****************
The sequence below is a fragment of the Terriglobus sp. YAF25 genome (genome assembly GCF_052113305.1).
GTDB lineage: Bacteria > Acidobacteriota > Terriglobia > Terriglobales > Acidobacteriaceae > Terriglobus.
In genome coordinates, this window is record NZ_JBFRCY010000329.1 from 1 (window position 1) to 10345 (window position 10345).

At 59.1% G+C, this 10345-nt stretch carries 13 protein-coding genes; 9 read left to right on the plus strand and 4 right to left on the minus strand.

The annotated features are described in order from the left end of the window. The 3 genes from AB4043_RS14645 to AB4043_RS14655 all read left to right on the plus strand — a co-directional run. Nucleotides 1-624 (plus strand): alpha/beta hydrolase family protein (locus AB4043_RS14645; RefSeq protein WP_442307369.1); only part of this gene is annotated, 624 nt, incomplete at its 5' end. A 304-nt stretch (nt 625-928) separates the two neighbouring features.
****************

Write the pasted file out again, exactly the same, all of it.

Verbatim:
The sequence below is a fragment of the Terriglobus sp. YAF25 genome (genome assembly GCF_052113305.1).
GTDB lineage: Bacteria > Acidobacteriota > Terriglobia > Terriglobales > Acidobacteriaceae > Terriglobus.
In genome coordinates, this window is record NZ_JBFRCY010000329.1 from 1 (window position 1) to 10345 (window position 10345).

At 59.1% G+C, this 10345-nt stretch carries 13 protein-coding genes; 9 read left to right on the plus strand and 4 right to left on the minus strand.

The annotated features are described in order from the left end of the window. The 3 genes from AB4043_RS14645 to AB4043_RS14655 all read left to right on the plus strand — a co-directional run. Nucleotides 1-624 (plus strand): alpha/beta hydrolase family protein (locus AB4043_RS14645; RefSeq protein WP_442307369.1); only part of this gene is annotated, 624 nt, incomplete at its 5' end. A 304-nt stretch (nt 625-928) separates the two neighbouring features.